|a) Social positionality
|b) Social reflectivity
|c) The audience
|Educators must be humble with this authority and empathize with the material being taught and the students
Connecting with material rather than viewing it as an external object
|Reflect on your own life cards and how this may impact how you teach. This is an ongoing process
|Understand how the current generation communicates. How can the audience relate to the material being taught
|Understand how this power is conveyed through your teaching material
|Reflect on your own knowledge – new knowledge – you don’t know it all!
|Apply techniques that meet the current needs of the students.
By recognizing the discursive space that power occupies within academia, we can define how knowledge is produced and reproduced locally and internationally. The state in which we study social events, interactions, and patterns should be done from a lens of empathy, not superiority,
The classroom is a place to cultivate critical knowledge. In the philosophical sense, I would argue that it is a potentially subversive intellectual path leading to a transgression of knowledge production and abstract thoughts.
|Current Problems in Academia
|Omission of particular content in school curriculums. Omitting information whether it be through literature or the curriculum, influences our perception of reality as truth
|Requires the development of a new consciousness so that all students, staff and educators can participate organizationally in the absence of harm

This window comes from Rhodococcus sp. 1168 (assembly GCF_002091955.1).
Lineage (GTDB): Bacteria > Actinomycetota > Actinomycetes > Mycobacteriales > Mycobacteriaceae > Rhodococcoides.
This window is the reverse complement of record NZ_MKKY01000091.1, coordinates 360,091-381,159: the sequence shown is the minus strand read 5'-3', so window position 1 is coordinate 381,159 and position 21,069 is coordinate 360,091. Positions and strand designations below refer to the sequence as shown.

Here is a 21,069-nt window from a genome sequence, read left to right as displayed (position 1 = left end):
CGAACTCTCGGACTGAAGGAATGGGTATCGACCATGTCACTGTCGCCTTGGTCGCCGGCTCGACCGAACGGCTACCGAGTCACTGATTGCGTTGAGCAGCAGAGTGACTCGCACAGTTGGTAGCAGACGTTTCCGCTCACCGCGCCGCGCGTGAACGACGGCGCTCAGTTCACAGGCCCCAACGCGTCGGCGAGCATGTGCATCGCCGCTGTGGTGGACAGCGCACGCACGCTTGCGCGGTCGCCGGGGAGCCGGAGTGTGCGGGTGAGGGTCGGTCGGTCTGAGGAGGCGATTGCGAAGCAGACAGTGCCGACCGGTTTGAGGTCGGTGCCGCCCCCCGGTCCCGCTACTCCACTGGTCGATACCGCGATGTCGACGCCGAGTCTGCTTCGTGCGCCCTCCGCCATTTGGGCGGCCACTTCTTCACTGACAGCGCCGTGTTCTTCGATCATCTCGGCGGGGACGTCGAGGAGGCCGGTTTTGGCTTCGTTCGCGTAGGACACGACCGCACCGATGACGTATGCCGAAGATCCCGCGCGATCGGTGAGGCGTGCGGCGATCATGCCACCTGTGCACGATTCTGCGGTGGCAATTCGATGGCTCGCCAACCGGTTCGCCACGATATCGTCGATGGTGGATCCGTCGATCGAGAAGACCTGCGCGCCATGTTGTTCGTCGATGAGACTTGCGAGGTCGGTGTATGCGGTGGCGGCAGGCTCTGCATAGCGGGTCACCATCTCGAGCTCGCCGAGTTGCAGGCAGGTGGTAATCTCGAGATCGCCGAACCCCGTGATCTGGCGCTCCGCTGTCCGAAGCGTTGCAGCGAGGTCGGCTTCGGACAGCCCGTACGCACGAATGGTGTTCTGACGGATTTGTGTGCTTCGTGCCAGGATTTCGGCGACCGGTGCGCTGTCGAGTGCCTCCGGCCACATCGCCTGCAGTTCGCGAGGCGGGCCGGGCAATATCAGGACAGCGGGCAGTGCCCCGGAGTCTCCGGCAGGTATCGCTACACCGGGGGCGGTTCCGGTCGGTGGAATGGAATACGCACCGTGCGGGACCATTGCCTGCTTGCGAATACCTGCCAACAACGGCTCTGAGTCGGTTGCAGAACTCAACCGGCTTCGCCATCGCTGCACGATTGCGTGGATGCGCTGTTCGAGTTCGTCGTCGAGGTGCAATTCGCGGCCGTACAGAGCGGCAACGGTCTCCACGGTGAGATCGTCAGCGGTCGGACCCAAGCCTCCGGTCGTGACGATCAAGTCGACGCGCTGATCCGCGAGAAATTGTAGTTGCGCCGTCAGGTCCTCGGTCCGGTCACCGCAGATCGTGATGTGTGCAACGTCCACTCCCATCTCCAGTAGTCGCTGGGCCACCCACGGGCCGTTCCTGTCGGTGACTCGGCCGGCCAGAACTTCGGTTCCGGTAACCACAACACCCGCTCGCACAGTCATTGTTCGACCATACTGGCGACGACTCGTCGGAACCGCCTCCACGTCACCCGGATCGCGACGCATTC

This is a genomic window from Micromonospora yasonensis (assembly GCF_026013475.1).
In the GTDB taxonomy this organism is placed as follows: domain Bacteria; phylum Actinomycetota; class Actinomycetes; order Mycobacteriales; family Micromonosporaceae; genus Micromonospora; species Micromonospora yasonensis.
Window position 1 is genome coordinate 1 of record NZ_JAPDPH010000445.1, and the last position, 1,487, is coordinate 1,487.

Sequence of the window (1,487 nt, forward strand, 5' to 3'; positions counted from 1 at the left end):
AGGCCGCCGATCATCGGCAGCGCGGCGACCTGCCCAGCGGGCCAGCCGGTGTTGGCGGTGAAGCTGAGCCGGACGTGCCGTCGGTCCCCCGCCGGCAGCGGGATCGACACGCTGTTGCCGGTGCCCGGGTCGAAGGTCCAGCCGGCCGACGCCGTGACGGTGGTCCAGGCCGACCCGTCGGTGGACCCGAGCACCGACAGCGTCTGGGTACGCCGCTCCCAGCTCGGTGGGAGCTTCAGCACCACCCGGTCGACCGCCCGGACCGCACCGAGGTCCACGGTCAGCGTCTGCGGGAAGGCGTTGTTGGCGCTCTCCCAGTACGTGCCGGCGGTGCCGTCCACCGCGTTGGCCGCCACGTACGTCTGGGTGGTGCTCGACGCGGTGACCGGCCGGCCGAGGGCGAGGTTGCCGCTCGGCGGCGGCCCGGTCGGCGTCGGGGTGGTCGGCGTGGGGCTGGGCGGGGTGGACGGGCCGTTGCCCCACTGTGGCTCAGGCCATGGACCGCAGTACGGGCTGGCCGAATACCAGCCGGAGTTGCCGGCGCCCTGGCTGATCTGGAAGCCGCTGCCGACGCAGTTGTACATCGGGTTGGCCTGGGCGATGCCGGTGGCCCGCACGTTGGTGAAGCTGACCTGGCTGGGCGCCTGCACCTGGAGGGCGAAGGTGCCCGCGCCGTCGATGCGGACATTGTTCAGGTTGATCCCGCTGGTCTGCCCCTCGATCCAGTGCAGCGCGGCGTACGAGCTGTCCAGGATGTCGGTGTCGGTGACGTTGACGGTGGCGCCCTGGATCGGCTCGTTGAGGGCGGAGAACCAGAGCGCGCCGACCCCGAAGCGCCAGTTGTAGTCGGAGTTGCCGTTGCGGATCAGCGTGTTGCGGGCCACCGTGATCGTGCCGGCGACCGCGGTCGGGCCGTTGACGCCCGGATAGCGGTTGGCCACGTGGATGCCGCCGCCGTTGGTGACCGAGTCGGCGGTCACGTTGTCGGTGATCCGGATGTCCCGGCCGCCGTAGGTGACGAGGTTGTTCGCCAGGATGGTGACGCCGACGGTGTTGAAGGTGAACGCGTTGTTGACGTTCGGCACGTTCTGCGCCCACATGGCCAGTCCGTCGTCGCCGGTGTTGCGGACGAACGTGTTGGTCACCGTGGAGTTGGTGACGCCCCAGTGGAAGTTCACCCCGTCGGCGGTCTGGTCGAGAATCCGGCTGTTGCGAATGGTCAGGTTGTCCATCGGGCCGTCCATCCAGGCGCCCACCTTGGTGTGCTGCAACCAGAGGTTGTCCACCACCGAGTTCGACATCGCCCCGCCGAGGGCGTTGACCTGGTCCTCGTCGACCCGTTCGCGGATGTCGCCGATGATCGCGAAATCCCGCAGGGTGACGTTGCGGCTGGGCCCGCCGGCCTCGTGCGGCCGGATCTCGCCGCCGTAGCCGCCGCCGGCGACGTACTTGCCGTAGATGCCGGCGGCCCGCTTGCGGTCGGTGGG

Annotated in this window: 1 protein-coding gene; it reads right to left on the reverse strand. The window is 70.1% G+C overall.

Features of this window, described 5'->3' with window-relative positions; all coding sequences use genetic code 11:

|Efforts to rectify inequities have yet to produce sustained positive change, institutionally, and individually
|Administering a series of integrated mindfulness workshops that center lived experiences whilst recognizing the role of the system in maintaining the status quo
|A lack of sustainable avenues
|Incorporating and building longer-term sustainable partnerships with various grassroots organizations in the school curriculum
We need to reform the education system so that it considers the diverse student population. This provides space for open dialogue, validation of students, and engagement in learning.
Part of the journey is acknowledging that we, as educators. are also in an ongoing process of learning how to teach and adapt our teaching materials. We are held up to a standard of “knowing it all,” and this arrogance can be detrimental to students. Educators must continue to learn and adjust to various forms of teaching. Some educators who impose their power seem to forget that they, too, are agents of a system. Teaching is an art form requiring creativity to transfer this knowledge to students.
Teaching cannot be “top-down”. It must be linear. It must embrace changing the policies and procedures already set in place. The voices of the student community should be incorporated, respected, and heard.
Karine Coen-Sanchez is a PhD candidate at the University of Ottawa. Her areas of study are Communities, Culture, Education, Equality and Inequality, Migration Immigration, Organizations, Policy and Society, Politics and Social Movements, Social Structure, Social Theory and the Sociology of Knowledge.